In the forests, water seeps gently into the ground as vegetation breaks the fall. This groundwater in turn feeds wells, lakes, and rivers. Protecting forests means protecting water 'catchments'. In ancient India, people believed that forests were the 'mothers' of rivers and worshipped the sources of these water bodies.
The Indus Valley Civilization, that flourished along the banks of the river Indus and other parts of western and northern India about 5,000 years ago, had one of the most sophisticated urban water supply and sewage systems in the world. The fact that the people were well acquainted with hygiene can be seen from the covered drains running beneath the streets of the ruins at both Mohenjodaro and Harappa. Another very good example is the well-planned city of Dholavira, on Khadir Bet, a low plateau in the Rann in Gujarat. One of the oldest water harvesting systems is found about 130 km from Pune along Naneghat in the Western Ghats. A large number of tanks were cut in the rocks to provide drinking water to tradesmen who used to travel along this ancient trade route. Each fort in the area had its own water harvesting and storage system in the form of rock-cut cisterns, ponds, tanks and wells that are still in use today. A large number of forts like Raigad had tanks that supplied water.
In urban areas, the construction of houses, footpaths and roads has left little exposed earth for water to soak in. In parts of the rural areas of India, floodwater quickly flows to the rivers, which then dry up soon after the rains stop. If this water can be held back, it can seep into the ground and recharge the groundwater supply.
This has become a very popular method of conserving water especially in the urban areas. Rainwater harvesting essentially means collecting rainwater on the roofs of building and storing it underground for later use. Not only does this recharging arrest groundwater depletion, it also raises the declining water table and can help augment water supply. Rainwater harvesting and artificial recharging are becoming very important issues. It is essential to stop the decline in groundwater levels, arrest sea-water ingress, i.e. prevent sea-water from moving landward, and conserve surface water run-off during the rainy season.
Town planners and civic authority in many cities in India are introducing bylaws making rainwater harvesting compulsory in all new structures. No water or sewage connection would be given if a new building did not have provisions for rainwater harvesting. Such rules should also be implemented in all the other cities to ensure a rise in the groundwater level.
The most important step in the direction of finding solutions to issues of water and environmental conservation is to change people's attitudes and habits¾this includes each one of us. Conserve water because it is the right thing to do. We can follow some of the simple things that have been listed below and contribute to water conservation.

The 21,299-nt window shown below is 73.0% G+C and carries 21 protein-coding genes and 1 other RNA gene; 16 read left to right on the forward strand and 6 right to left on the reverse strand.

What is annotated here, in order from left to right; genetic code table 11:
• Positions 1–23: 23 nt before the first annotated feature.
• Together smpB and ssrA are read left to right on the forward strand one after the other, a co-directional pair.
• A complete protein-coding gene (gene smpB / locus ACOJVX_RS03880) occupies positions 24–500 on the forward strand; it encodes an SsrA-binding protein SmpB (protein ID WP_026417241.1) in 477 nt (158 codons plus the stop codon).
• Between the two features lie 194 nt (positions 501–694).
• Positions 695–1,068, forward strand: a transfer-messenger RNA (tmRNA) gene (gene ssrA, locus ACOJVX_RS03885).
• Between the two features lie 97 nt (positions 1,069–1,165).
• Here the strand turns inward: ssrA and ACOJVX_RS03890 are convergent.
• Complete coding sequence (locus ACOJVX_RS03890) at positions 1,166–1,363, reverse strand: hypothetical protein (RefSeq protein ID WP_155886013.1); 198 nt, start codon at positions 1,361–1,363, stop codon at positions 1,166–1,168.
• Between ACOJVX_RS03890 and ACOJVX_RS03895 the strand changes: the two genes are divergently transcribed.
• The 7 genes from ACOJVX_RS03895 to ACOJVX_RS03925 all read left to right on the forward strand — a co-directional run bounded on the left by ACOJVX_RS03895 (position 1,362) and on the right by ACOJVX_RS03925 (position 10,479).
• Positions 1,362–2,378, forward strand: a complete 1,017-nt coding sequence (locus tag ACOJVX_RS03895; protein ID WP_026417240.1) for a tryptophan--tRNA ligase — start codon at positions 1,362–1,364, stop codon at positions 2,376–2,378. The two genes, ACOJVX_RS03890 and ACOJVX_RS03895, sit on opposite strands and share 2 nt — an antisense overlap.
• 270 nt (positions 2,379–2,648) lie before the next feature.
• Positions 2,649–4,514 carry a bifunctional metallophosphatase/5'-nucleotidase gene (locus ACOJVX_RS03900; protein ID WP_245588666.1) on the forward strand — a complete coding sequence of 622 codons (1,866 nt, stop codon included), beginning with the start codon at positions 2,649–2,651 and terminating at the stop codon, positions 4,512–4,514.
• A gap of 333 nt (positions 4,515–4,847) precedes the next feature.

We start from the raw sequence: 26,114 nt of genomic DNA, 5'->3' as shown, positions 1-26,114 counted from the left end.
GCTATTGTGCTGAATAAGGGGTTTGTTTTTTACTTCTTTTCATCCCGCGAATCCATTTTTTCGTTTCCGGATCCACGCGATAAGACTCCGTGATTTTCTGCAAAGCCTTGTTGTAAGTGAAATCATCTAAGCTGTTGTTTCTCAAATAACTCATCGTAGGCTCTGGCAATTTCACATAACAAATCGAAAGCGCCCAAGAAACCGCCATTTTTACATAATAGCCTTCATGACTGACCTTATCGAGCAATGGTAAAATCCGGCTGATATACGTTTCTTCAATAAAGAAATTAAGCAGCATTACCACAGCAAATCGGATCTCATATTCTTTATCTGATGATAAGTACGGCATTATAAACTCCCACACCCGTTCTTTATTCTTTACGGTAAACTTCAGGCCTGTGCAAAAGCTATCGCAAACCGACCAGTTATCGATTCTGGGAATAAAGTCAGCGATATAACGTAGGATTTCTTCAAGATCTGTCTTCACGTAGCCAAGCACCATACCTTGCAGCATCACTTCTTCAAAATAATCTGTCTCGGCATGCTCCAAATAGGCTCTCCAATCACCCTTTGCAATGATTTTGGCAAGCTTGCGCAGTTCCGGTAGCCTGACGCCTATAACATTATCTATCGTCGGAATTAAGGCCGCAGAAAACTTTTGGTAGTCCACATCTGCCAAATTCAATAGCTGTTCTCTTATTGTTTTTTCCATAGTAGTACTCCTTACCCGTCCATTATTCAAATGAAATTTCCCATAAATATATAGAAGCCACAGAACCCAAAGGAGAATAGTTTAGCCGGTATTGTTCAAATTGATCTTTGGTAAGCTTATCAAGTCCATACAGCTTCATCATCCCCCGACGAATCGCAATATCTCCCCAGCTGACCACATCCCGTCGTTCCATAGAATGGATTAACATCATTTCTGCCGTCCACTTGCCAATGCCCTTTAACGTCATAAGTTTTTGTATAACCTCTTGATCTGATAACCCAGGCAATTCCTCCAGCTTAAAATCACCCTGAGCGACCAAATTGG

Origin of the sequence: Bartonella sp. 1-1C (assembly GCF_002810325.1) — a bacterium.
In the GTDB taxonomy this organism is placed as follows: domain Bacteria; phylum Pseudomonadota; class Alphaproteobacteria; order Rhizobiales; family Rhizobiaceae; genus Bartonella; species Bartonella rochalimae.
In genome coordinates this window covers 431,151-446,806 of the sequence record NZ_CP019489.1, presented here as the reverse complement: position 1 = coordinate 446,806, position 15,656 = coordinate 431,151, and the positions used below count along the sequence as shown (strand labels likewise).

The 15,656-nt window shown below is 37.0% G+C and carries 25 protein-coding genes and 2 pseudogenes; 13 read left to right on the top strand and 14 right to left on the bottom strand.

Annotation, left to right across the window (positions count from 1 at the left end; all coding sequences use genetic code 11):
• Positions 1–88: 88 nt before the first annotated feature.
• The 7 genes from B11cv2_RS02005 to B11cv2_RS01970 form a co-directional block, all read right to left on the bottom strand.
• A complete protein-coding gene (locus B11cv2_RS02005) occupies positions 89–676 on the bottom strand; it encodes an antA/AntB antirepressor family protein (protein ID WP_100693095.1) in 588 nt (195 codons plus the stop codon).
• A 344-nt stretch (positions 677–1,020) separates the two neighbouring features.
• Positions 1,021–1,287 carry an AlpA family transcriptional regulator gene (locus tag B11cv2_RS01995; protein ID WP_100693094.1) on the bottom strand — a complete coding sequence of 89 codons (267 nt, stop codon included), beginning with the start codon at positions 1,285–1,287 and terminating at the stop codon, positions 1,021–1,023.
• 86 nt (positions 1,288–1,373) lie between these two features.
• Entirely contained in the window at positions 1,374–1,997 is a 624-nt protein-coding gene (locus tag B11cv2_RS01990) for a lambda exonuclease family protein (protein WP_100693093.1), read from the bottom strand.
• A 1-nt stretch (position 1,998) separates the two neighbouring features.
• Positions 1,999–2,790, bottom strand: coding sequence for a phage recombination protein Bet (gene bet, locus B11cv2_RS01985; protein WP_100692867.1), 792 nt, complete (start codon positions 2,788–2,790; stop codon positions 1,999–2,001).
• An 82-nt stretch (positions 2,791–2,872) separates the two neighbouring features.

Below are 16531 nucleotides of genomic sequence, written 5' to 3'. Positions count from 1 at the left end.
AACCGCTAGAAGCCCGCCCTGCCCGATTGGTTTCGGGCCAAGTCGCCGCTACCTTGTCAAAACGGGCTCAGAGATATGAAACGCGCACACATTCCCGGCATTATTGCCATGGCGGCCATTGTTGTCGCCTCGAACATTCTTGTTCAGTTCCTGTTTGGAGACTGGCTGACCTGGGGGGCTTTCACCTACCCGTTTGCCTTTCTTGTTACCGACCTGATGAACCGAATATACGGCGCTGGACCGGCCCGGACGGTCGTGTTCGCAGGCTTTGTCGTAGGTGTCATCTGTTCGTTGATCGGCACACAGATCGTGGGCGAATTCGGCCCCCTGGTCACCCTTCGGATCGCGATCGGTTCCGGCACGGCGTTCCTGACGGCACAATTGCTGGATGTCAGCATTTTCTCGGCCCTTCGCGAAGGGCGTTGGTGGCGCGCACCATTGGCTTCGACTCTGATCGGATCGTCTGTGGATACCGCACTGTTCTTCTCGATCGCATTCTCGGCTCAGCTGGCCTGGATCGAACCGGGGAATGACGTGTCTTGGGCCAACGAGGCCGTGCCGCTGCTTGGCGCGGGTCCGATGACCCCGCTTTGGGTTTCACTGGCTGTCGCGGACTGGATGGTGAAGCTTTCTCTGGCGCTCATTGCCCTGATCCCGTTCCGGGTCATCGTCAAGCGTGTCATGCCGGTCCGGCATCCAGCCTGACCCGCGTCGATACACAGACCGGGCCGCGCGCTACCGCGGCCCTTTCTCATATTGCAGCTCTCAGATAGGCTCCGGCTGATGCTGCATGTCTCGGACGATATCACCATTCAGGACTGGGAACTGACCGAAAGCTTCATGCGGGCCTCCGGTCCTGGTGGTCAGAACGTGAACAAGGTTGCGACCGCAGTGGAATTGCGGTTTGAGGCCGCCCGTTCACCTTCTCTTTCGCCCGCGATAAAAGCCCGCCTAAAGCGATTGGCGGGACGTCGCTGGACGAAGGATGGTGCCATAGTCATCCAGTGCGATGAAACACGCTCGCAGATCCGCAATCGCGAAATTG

Try to do one thing each day that will result in saving water. Don't worry if the savings are minimal¾every drop counts! You can make a difference.
Remember to use only the amount you actually need.
Form a group of water-conscious people and encourage your friends and neighbours to be part of this group. Promote water conservation in community newsletters and on bulletin boards. Encourage your friends, neighbours and co-workers to also contribute.
Encourage your family to keep looking for new ways to conserve water in and around your home.
Make sure that your home is leak-free. Many homes have leaking pipes that go unnoticed.
Do not leave the tap running while you are brushing your teeth or soaping your face.
See that there are no leaks in the toilet tank. You can check this by adding colour to the tank. If there is a leak, colour will appear in the toilet bowl within 30 minutes. (Flush as soon as the test is done, since food colouring may stain the tank.)
Avoid flushing the toilet unnecessarily. Put a brick or any other device that occupies space to cut down on the amount of water needed for each flush.
When washing the car, use water from a bucket and not a hosepipe.
Do not throw away water that has been used for washing vegetables, rice or dals¾use it to water plants or to clean the floors, etc
You can store water in a variety of ways. A simple method is to place a drum on a raised platform directly under the rainwater collection source. You can also collect water in a bucket during the rainy season.